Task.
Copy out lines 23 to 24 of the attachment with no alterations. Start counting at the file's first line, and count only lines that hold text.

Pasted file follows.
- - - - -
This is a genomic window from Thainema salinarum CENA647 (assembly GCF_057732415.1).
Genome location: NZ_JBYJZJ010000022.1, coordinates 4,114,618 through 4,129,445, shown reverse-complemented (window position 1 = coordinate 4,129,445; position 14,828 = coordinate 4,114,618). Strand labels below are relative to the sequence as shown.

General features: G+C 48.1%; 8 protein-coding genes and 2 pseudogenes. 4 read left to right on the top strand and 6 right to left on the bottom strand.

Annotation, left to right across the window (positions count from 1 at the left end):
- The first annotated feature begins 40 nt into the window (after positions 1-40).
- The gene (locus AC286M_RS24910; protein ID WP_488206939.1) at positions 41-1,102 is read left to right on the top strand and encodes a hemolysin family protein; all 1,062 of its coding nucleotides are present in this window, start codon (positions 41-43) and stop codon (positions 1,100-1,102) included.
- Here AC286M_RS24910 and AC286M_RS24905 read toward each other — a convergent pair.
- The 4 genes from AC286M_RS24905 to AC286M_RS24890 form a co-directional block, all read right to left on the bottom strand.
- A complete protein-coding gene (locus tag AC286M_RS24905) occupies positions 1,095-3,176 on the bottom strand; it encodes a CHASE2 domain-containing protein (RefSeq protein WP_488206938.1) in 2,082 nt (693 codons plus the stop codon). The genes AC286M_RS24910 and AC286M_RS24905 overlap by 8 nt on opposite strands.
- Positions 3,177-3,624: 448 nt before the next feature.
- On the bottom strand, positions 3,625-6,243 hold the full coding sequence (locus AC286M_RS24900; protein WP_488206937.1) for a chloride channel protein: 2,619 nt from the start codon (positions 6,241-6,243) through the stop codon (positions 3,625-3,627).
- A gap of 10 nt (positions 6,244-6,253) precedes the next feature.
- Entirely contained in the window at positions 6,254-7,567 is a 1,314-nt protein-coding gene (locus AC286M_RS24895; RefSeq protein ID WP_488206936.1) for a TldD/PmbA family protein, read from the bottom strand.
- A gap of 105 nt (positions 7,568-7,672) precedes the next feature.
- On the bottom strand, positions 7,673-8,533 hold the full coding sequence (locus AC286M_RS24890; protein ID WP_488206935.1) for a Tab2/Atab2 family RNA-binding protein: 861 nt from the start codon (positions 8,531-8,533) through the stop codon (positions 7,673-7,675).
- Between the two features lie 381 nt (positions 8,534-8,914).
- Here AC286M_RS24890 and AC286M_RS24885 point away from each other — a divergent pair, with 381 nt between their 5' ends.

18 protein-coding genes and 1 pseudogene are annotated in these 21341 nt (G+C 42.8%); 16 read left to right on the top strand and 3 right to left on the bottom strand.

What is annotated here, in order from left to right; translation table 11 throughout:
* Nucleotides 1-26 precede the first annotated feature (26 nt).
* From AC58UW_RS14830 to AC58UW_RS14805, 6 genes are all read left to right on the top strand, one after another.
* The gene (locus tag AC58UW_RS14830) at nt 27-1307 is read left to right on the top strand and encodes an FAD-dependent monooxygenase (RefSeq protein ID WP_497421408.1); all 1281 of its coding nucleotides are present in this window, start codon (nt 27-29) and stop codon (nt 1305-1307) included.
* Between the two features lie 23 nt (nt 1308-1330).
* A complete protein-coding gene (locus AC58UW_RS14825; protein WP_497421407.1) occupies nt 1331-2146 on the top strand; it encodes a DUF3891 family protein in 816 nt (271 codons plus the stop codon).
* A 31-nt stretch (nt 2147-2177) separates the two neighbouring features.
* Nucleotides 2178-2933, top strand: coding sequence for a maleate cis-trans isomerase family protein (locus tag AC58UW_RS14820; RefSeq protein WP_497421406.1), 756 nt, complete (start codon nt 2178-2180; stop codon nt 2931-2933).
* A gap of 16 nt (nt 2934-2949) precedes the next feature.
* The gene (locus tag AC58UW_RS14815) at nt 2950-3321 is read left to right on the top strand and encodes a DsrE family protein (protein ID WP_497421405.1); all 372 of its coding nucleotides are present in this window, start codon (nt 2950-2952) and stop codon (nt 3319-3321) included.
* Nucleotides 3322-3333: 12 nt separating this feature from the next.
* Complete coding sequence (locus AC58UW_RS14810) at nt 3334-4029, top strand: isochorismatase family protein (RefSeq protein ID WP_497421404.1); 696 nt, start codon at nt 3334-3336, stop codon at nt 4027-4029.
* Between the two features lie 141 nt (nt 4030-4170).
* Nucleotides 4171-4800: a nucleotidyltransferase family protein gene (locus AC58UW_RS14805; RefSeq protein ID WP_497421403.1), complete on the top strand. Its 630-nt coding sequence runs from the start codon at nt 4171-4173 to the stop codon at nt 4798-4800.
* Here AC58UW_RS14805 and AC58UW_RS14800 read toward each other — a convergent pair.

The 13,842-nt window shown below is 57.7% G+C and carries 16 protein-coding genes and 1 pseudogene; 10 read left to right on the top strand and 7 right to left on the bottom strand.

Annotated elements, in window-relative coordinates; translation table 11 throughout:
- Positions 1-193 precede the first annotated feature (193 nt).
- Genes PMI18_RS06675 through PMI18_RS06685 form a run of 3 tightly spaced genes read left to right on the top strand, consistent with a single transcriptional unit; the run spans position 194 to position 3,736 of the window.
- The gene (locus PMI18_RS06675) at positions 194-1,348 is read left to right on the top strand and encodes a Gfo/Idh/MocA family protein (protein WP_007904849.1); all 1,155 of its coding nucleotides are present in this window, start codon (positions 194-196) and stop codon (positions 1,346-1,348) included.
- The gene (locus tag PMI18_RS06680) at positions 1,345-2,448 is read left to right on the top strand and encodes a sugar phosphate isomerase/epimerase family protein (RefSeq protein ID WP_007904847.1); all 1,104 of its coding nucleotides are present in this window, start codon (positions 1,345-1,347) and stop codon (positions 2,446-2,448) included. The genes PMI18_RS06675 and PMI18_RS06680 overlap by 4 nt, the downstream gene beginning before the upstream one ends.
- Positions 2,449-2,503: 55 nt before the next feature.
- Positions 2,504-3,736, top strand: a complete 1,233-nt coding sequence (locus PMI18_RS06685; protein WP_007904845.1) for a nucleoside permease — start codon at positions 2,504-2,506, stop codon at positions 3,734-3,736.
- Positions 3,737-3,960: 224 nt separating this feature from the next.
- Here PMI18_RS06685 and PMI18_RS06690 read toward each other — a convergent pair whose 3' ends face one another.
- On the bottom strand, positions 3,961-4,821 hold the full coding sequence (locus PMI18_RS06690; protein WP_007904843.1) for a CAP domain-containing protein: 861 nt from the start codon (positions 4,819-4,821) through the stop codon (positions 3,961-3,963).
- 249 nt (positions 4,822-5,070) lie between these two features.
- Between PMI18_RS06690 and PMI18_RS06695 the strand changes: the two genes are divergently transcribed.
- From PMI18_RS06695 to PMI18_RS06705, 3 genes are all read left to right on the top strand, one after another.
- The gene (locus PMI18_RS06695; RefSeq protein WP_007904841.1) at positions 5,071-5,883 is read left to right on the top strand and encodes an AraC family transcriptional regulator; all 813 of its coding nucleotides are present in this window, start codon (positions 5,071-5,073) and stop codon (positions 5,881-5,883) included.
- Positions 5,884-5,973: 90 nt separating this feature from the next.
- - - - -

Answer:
* Between the two features lie 23 nt (nt 1308-1330).
* A complete protein-coding gene (locus AC58UW_RS14825; protein WP_497421407.1) occupies nt 1331-2146 on the top strand; it encodes a DUF3891 family protein in 816 nt (271 codons plus the stop codon).